Eventing Ireland (EI) has followed the United States Equestrian Federation’s (USEF) lead and reversed its ban on the use of helmet cameras.
British Eventing (BE) announced last October that it was implementing a blanket ban on head cameras with immediate effect, due to a lack of information about the devices’ potential danger in a fall.
Ireland’s governing body and the USEF both followed suit.
The move was triggered by a comment from a French journalist, who said that he believed that the injuries sustained by Formula One diver Michael Schumacher in a skiing accident had been worsened by his head camera.
The journalist, Jean-Louis Moncet, subsequently said that this was only his “opinion”.
A BE spokesman said at the time: “Safety of horses and rider is a top priority for BE and the safety committee has engaged the Transport Research Laboratory (TRL) to conduct further research.”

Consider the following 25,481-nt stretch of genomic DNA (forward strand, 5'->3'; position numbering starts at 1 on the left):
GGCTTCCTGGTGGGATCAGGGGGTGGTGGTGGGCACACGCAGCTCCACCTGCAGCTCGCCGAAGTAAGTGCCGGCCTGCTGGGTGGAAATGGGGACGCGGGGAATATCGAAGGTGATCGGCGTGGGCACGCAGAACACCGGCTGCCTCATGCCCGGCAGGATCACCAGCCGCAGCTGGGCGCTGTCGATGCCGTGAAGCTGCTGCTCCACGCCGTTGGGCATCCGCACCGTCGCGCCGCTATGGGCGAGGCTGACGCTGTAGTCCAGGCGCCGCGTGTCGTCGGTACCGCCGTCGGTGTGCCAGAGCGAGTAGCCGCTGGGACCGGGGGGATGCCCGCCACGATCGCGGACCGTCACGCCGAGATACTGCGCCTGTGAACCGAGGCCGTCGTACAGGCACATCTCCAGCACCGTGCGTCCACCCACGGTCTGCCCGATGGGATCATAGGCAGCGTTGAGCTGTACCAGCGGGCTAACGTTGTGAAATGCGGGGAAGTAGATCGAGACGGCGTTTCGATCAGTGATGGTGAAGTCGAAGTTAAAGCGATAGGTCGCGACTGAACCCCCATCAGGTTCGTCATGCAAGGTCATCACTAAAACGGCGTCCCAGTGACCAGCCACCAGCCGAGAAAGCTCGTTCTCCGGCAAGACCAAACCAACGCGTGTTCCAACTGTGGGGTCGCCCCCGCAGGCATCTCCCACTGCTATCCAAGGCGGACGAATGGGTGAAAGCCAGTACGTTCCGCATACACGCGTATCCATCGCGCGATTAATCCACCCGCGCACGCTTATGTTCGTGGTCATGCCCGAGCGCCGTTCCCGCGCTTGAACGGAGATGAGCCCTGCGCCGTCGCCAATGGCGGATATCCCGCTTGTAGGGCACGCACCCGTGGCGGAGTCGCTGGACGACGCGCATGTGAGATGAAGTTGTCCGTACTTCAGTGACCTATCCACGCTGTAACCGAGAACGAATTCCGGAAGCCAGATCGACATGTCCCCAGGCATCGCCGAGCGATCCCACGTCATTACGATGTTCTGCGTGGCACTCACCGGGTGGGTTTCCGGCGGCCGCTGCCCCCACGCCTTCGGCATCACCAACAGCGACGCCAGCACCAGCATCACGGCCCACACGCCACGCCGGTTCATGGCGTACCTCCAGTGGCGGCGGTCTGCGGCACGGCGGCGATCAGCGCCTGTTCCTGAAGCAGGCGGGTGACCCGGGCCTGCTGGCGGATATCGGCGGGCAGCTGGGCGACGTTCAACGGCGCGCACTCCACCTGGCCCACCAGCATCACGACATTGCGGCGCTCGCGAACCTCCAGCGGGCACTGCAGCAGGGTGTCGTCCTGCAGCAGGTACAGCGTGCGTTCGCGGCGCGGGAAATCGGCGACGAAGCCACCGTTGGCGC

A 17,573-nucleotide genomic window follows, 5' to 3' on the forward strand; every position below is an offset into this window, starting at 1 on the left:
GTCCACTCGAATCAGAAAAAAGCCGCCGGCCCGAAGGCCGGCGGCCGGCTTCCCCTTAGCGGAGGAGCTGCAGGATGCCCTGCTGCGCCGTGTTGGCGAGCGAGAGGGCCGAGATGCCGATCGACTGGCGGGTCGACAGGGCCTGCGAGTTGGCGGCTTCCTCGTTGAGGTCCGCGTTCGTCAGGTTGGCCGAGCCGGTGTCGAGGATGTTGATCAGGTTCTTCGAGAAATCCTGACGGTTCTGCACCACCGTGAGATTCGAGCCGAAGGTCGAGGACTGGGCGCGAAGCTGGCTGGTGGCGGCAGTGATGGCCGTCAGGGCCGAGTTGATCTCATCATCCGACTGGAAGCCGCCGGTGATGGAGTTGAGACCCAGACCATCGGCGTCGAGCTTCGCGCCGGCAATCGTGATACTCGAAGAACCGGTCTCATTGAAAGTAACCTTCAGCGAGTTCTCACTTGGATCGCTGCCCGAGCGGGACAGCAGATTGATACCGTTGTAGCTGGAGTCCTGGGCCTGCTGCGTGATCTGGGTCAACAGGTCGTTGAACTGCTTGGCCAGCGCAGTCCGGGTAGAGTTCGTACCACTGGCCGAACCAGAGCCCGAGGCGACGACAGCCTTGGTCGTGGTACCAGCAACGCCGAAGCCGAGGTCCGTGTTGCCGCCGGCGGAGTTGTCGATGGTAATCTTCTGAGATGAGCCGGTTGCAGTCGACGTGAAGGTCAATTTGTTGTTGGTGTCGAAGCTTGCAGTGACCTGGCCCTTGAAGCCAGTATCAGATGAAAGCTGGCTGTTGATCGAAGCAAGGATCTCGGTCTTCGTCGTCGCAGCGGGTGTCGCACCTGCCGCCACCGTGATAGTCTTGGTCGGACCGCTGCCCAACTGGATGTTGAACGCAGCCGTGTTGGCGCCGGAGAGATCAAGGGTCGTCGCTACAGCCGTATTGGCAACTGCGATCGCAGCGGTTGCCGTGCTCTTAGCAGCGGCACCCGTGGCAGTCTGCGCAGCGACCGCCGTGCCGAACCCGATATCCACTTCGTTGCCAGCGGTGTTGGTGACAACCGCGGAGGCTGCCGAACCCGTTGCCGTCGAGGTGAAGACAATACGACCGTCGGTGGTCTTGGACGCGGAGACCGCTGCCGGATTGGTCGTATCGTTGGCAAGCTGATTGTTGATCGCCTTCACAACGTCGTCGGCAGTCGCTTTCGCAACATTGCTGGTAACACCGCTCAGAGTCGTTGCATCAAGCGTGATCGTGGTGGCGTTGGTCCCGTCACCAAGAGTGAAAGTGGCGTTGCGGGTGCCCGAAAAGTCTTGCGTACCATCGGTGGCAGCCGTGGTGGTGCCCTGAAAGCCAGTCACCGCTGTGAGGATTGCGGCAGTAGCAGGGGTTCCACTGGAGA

But H&H has learned that this research is still pending.
EI chairman Georgia Stubington told H&H: “We had planned to wait [to make a decision] until we heard the outcome of the research carried out by BE, but with that on the back burner we took the decision to lift the ban and set out our own protocol.”
The USEF lifted its ban at the beginning of the year.
A BE spokesman said: “The matter is being considered further by the safety committee later this month, but as yet BE does not have any plans to complete independent research.
At international competitions run under FEI rules, head cams are allowed, but only when “specifically agreed by the FEI”.
The technical delegate (TD) is required to check how the cameras are set up on the helmet.